Greetings, and thanks for your interest in Django in June’s 2022 concerts.  We are so pleased to be back after having to cancel two years in a row!

Every year, Django in June brings serious students of the Gypsy jazz tradition to Northampton for a week of djamming and study with world class musicians.  On Friday and Saturday night those same artists offer us all a grand finale at Northampton’s historic Academy of Music theater. We’ve done our best to describe this year’s program below, but it is safe to say that whether we mention them here or not, many of the other artists we’ll have in town for “Django Camp” will be making appearences at these concerts. Django in June is delightfully unpredictable that way.  Join us!

Both shows start at 7:30
Tickets are $30 advance / $35 at the door


Debi Botos and Friends
Rhythm Future Quartet

Debi Botos first got our attention as a participant at our “Django Camp”, the week-long music camp to which our concerts are the grand finale. She quickly moved from student to teacher, and now makes the leap to performer. Here’s your invitation and opportunity to see why.

Debi lives in Toronto now, and has most of her life. But her family’s roots are in Rakamaz, Hungary, a village located where the rivers Tisza and Bodrog converge. Her mother would sing nóta and csardas around the house; her father, brothers and uncle are professional jazz musicians. Add to those influences a passion for the music of Django Reinhardt and you have the makings of this, the opening set of Django in June 2022: classic Django tunes, Debi’s exquisite originals and deep-rooted Hungarian Gypsy Csardas and Nota. She’ll be accompanied by Sami Arefin on guitar, Zach Serleth on bass, and special guests who promise to offer something different for us and something wonderful for you.

Rhythm Future Quartet hails, mostly, from our own backyard, with three of its members based right here in New England. For years they have set the standard in this region and well beyond for a what a serious jazz manouche ensemble could do. All its members are old friends of this event, and all have played our concert stage with other artists. But in lo these many years they have never had the opportunity to share the brilliant work they do together with you, our local audience, as Rhythm Future Quartet. Tonight, their opportunity becomes yours. Here’s how they describe themselves, fairly and well:

The acoustic jazz ensemble, Rhythm Future Quartet, has a straightforward agenda: to keep the spirit of Gypsy jazz alive and expanding in today’s musical universe. The virtuosic foursome, named for a Django Reinhardt tune, offers up a newly minted sound, influenced by the classic Hot Club of France, yet wholly contemporary. Led by violinist Jason Anick and guitarist Olli Soikkeli, the quartet performs dynamic and lyrical arrangements of both Gypsy jazz standards and original compositions that draw upon diverse international rhythms and musical idioms. With Max O’Rourke on second guitar and Greg Loughman on bass, Rhythm Future is dedicated to expanding the boundaries of a vital musical genre.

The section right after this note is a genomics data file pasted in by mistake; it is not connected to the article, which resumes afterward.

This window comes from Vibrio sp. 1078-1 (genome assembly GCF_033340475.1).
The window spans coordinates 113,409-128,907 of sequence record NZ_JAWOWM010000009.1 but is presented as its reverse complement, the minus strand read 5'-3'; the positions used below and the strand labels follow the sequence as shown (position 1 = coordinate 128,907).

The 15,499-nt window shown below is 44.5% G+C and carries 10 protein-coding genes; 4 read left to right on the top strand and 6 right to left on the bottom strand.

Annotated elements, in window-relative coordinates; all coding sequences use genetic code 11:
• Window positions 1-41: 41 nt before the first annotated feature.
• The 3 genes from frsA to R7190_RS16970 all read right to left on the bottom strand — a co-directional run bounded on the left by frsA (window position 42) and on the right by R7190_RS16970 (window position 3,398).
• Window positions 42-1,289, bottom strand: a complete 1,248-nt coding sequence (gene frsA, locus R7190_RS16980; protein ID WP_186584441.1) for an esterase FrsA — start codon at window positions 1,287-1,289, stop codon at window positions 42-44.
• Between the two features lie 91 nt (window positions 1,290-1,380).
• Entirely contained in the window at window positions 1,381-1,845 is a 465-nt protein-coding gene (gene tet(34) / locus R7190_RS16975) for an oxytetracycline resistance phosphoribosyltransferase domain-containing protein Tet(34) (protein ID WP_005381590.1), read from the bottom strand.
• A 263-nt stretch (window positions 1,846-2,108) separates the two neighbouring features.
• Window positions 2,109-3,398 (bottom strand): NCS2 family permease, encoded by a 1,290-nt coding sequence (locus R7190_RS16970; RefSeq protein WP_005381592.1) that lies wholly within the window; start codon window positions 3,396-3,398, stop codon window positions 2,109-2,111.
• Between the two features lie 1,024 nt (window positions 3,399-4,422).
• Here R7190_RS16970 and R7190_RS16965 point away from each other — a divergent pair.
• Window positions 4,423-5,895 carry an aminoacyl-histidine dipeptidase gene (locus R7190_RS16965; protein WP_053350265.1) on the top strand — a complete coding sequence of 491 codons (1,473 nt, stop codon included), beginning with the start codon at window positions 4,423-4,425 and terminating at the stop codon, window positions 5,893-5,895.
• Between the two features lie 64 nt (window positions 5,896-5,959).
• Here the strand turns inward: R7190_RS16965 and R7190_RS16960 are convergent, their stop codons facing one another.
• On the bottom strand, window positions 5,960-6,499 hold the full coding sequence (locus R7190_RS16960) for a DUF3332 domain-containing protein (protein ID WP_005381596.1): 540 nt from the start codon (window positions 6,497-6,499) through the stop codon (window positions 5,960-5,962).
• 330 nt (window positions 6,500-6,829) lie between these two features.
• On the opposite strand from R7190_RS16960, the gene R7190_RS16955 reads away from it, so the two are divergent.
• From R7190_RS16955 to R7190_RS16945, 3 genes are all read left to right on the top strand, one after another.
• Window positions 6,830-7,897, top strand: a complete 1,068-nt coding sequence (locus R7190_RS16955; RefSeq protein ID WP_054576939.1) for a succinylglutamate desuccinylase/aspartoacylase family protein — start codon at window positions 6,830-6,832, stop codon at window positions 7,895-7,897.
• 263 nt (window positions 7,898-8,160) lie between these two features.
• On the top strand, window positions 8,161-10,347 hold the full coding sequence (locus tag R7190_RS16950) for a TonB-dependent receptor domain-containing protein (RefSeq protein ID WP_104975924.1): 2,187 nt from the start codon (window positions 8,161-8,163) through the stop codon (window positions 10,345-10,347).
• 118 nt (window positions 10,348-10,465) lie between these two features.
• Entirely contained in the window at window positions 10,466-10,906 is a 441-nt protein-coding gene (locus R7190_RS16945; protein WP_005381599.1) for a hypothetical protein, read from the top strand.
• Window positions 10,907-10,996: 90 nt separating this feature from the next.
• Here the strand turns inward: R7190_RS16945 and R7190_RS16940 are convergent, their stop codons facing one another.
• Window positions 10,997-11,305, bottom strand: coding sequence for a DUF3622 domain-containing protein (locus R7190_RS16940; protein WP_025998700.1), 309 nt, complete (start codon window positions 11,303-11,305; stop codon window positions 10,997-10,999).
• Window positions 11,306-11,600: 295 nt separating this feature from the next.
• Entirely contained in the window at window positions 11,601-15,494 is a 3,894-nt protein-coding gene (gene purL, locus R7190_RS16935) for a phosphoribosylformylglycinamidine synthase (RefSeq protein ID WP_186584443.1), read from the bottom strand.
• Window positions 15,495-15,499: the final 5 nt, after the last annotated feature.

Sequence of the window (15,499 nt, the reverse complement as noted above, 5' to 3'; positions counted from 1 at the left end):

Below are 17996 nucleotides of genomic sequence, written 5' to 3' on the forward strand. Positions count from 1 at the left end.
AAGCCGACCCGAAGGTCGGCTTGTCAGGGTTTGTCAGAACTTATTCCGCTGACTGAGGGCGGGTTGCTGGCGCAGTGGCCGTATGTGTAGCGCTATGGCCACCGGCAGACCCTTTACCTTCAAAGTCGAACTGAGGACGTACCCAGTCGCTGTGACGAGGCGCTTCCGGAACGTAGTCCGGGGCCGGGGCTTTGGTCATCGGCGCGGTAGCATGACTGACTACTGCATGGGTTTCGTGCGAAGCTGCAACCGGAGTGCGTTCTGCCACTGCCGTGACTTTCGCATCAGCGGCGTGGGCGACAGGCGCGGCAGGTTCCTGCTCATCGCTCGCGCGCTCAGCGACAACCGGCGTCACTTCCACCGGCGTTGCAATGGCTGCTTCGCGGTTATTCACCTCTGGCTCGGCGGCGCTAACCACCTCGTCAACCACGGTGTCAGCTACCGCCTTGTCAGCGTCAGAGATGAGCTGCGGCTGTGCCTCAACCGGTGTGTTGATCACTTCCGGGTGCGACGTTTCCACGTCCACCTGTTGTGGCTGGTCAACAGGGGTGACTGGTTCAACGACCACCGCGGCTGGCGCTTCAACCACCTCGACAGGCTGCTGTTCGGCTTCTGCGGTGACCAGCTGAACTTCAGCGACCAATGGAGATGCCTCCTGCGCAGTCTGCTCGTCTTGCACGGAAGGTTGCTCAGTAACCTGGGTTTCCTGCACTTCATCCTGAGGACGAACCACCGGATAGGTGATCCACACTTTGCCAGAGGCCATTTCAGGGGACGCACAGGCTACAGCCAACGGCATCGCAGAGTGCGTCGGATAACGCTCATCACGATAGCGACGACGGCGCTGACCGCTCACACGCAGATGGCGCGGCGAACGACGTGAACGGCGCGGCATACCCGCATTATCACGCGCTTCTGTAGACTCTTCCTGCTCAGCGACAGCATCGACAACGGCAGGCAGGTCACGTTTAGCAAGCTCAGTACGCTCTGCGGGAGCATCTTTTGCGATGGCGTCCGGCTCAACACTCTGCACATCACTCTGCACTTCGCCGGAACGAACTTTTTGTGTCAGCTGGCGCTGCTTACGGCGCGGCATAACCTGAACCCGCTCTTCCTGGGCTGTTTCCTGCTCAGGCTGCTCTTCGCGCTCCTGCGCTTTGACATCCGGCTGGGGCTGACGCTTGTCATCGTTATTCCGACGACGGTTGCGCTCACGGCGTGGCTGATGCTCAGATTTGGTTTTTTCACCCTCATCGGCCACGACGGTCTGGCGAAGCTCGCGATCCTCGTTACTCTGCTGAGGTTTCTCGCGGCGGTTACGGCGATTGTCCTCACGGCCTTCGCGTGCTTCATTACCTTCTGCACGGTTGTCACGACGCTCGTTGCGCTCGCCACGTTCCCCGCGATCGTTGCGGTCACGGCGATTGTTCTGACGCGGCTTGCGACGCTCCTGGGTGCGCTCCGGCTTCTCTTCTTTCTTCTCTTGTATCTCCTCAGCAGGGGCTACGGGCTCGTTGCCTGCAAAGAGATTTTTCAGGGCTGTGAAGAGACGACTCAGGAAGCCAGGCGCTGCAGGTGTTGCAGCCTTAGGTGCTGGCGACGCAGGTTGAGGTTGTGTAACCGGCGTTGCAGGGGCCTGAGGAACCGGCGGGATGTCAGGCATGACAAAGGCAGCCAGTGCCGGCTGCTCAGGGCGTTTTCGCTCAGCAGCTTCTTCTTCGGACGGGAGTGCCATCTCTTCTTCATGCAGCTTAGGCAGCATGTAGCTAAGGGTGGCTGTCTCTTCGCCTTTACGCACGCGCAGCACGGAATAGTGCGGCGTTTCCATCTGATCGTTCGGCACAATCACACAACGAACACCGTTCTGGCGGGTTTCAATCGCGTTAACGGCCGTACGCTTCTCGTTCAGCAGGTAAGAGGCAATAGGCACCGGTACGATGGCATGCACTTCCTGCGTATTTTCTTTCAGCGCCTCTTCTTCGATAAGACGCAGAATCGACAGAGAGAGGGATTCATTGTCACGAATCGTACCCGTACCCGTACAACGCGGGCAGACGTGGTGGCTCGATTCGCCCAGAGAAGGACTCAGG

Matt Munisteri – Django de mes Reves
Duved Dunayevsky and Daniel Garlitsky

If Matt Munisteri is not already familiar to you we encourage you to visit this page of his website, where some brave writer tackles the job of summing up an unusualy rich and varied career. Here we’re going to focus on the custom-fit program Matt would like to share with our Django in June audience. He calls it “Django de mes Reves”. (Django of my Dreams.) Expect him to bring on stage the sidemen of his dreams from our Django Camp roster of artists. Here’s Matt at the mic to tell you what he has in mind:

Django Reinhardt’s prodigious recorded output cemented the repertoire that today comprises the canon of “Gypsy jazz”. This is truly astounding given that he was only only 43 when he died! I’ve occasionally lapsed into a daydream…What other thousand tunes might Django have heard and played, but never recorded? What other musicians might he have encountered and jammed with at the height of Paris’s influence on the world stage? How much larger might the Gypsy jazz canon be if he’d lived to record another 30 years?

In this set I will shamelessly indulge this fantasy and only play tunes that Django never recorded…but that he could have, and that I can’t help but wish he had! Each composition is only included because 1) it’s true to the period and place, 2) it’s under-performed, 3) I completely adore it, and 4) I believe it would have proved a fascinating vehicle for Django’s genius.

Last time Duved Dunayevsky was here, in 2017, he was still a relative newcomer to the Paris Gypsy jazz scene, one he was taking by storm. By now he has made the transition from “emerging” to “established” artist whose voice is clearly his own, and yet strikingly reminiscent of Django Reinhardt’s in the 1930’s. In 2015 he received a visa of “Talent and Competence” from the French government and moved to Paris where he formed Duved‘s Hot Five, and more recently, Duved’s Transatlantic Five.

That latter ensemble is designed to accommodate a shifting roster of artists from both sides of the aforementioned Atlantic, but always includes violinist Daniel Garlitsky. Born in Moscow, Daniel graduated from—and now teaches violin at—the Paris Conservatory. He has performed world-wide for over two decades. An artist of exceedingly broad range, Garlitsky shifts from swinging Gypsy jazz to early baroque compositions performed on traditional instruments with grace and passion. Timeless music is just that to an artist: always new, always engaging. Join Duved Dunayevsky and Daniel Garlitsky as they close out Django in June 2022 in timeless style.